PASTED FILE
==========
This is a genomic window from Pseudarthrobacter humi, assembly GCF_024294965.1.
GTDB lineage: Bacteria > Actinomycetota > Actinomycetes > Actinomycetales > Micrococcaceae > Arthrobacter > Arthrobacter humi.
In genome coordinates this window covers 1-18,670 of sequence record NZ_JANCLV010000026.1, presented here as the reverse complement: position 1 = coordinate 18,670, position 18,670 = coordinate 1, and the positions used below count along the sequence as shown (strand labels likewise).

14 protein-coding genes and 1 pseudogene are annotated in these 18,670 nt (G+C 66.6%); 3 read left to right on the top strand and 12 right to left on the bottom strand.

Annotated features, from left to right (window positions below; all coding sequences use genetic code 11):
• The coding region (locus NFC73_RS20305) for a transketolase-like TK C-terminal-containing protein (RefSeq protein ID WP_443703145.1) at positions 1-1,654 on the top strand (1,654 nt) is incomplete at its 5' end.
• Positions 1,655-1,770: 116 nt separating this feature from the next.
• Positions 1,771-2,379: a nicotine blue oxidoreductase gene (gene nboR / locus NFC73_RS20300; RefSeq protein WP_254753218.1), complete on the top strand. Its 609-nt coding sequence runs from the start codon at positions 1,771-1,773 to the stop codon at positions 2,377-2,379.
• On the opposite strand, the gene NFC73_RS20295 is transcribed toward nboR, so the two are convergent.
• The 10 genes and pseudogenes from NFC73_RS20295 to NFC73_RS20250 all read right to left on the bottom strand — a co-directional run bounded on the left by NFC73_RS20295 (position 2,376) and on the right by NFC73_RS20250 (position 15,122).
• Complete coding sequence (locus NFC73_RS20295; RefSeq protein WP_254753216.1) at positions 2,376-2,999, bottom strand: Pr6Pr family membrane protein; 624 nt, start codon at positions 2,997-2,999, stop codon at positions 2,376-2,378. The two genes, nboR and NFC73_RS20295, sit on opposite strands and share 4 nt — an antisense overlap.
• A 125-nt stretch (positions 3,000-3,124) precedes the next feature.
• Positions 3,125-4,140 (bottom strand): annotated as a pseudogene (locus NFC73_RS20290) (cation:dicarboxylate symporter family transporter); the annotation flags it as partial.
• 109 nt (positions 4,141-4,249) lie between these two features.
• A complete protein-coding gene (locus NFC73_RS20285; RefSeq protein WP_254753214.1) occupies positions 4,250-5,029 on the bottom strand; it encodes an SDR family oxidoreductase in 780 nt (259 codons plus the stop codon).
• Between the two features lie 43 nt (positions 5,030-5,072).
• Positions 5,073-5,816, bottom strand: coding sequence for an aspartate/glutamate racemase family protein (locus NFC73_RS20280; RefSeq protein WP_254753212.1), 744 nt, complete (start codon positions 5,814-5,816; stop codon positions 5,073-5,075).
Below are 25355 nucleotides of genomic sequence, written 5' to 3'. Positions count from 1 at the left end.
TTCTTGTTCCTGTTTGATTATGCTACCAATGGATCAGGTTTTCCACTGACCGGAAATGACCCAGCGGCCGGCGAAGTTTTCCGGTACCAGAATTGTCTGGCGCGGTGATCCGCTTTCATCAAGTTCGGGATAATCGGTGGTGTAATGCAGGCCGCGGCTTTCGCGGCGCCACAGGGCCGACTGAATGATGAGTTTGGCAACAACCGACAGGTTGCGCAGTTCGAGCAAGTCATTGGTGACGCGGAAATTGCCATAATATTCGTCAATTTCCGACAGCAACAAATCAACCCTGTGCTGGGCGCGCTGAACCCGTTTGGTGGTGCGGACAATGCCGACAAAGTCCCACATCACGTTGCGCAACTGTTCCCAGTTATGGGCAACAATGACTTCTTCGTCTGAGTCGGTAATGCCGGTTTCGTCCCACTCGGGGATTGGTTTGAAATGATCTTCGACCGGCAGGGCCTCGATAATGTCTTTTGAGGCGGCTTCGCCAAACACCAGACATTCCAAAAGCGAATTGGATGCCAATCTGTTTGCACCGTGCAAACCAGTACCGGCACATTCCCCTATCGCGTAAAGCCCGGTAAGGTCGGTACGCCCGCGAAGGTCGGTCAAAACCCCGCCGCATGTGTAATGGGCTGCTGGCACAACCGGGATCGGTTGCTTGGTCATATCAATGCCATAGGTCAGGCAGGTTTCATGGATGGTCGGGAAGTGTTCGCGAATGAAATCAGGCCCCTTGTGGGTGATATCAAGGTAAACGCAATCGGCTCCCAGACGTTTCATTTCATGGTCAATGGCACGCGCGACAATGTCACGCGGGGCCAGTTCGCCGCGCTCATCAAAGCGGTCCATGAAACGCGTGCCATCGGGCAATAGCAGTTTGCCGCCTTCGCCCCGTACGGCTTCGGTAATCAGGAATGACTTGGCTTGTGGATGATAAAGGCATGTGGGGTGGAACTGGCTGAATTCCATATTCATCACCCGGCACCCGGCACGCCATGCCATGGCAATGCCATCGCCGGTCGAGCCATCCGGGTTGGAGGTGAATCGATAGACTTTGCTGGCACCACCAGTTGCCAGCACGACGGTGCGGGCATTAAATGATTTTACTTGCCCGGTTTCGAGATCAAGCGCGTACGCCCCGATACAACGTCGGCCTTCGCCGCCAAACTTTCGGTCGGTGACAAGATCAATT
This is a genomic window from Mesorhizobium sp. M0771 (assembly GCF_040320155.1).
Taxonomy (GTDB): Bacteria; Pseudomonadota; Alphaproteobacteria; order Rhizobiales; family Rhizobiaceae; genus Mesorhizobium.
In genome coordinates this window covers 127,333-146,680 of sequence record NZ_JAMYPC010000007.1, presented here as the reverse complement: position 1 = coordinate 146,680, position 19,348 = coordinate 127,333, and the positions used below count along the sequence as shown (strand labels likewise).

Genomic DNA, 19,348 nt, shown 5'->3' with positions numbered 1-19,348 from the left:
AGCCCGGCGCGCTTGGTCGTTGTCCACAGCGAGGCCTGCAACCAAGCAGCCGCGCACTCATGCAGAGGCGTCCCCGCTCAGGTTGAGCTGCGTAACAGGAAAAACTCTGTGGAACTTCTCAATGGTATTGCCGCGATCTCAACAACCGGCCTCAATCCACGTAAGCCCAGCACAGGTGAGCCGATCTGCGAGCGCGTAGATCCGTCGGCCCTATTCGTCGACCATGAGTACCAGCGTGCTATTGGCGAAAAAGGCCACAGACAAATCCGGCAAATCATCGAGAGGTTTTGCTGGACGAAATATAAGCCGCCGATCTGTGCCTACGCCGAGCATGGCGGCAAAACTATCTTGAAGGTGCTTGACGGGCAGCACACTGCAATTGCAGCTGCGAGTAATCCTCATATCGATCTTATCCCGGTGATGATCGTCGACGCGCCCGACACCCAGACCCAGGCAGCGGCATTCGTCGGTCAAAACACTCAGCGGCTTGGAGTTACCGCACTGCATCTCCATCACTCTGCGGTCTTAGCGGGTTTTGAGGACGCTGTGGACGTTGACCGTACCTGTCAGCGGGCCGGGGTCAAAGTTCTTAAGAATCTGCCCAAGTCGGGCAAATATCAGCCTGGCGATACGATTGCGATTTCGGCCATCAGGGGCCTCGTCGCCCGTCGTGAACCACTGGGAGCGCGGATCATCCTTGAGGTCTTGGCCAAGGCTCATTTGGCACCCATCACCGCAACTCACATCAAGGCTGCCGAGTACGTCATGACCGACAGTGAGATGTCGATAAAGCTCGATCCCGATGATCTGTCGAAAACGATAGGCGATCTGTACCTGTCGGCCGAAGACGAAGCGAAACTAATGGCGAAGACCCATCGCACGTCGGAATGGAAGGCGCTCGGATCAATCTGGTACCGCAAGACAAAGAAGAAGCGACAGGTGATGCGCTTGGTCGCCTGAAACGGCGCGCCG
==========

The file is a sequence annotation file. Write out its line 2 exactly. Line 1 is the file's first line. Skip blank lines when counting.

GTDB lineage: Bacteria > Actinomycetota > Actinomycetes > Actinomycetales > Micrococcaceae > Arthrobacter > Arthrobacter humi.